She didn’t say it accusingly; it was a genuine question because she believed I could have won but more importantly that I would be able to hear what she had to say. We have that kind of relationship. From her perspective I was capable of winning, I had the assets to win and what’s more I had her faith that it was possible. She didn’t ask if the course was too hilly, whether it was overcrowded so that I had to zig and zag, she didn’t ask if I was tired from the nightshift or whether that other issue had interfered with my training. I came 111 out of about 4000 which I didn’t think was too bad. However, on reflection and because I was moved by a four year olds question, I worked out that if I’d gone a second faster per kilometre I would have finished in the top 100. I still would have been asked the question but the account would have shifted because the experience had shifted also.
That was one individual, one question. Collectively in Central and Hindpool wards there is a population of over 10,000. It’s a large number but the question remains the same, why didn’t you win? Not because of them or this or that but why didn’t ‘you’ win? Seven organisations involved currently. Are you doing what you can or has treading water become the norm? Did you do what you could have done or could it have been done better? Can you look at yourselves and hear what others have to say about you? Maybe that’s too affective for some stomachs so this is a passage I read recently,” People’s income, family structure, housing, employment, and educational opportunities affect not only their risk of developing traumatic stress but also their access to effective help to address it. Poverty, unemployment, inferior schools, social isolation, and substandard housing, all are breeding grounds for trauma. Trauma breeds further trauma. It is a serious business.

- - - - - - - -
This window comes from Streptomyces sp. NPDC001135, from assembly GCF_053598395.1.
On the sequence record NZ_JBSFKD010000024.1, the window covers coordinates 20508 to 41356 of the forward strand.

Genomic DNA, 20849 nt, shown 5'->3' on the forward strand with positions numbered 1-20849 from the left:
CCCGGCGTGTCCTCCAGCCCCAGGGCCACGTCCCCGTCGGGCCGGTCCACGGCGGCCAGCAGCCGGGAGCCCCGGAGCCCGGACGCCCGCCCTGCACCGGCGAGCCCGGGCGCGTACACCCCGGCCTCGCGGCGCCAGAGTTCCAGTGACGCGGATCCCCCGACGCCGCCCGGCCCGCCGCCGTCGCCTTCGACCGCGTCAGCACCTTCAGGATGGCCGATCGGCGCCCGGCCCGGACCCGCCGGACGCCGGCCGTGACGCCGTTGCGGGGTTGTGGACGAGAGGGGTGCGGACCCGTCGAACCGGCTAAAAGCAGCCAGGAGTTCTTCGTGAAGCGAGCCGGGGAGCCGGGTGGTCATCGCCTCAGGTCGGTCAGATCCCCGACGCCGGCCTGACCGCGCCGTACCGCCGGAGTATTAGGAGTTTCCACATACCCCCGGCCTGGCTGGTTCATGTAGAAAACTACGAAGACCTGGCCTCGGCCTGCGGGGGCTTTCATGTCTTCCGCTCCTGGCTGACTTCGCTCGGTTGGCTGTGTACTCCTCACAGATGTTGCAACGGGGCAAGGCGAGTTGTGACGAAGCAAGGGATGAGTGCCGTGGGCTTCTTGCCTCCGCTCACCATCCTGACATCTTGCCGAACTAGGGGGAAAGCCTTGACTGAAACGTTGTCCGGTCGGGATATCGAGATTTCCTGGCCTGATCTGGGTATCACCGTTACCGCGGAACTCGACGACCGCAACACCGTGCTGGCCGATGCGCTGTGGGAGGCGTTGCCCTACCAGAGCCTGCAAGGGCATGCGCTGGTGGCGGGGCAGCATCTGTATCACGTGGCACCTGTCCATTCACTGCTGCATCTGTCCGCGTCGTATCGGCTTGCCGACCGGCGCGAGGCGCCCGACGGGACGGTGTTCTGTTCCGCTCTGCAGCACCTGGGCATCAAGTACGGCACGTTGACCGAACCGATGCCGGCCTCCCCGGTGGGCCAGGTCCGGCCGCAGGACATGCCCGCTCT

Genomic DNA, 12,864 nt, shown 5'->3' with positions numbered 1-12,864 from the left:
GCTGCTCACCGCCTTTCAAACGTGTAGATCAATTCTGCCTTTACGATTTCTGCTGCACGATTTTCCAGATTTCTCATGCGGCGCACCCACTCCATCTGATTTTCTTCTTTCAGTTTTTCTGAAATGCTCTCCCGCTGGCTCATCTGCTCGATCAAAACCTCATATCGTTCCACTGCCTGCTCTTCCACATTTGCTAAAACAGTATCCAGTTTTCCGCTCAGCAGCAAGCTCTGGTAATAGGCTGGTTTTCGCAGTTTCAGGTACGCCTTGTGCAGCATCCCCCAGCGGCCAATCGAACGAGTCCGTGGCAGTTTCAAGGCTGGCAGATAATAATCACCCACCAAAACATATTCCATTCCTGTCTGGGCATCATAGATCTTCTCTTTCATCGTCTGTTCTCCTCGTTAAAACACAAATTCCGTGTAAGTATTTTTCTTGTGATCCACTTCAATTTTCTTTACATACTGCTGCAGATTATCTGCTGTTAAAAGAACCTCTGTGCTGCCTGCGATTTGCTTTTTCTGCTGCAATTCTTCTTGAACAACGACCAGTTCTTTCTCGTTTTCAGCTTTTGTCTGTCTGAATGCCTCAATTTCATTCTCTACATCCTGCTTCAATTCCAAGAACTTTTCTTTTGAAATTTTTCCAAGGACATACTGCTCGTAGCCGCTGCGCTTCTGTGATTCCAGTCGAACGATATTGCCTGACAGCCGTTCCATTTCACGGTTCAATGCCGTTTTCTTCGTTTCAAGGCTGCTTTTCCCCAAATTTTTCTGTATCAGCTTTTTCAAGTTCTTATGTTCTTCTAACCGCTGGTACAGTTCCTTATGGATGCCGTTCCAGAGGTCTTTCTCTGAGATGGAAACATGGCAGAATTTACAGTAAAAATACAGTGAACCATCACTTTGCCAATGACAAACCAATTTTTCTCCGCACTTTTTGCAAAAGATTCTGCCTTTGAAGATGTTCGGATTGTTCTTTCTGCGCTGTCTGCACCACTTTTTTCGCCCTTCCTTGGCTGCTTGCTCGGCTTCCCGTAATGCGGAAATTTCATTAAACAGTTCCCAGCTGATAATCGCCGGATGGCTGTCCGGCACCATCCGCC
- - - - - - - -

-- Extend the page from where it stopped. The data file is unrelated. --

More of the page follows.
When the small bird had rested it flew on, “… it is rougher where you are going until you make the shore”. That is a fact; the hawks will circle, but it is better to be measured by effort than chance. Hemingway’s shore however could have been a ruse. The bird’s time is nearly up. The shore is its final place. Before it gets there it will get rough, the hawks will hold the bird to account and pass judgement accordingly. Now how do you fancy your chances?”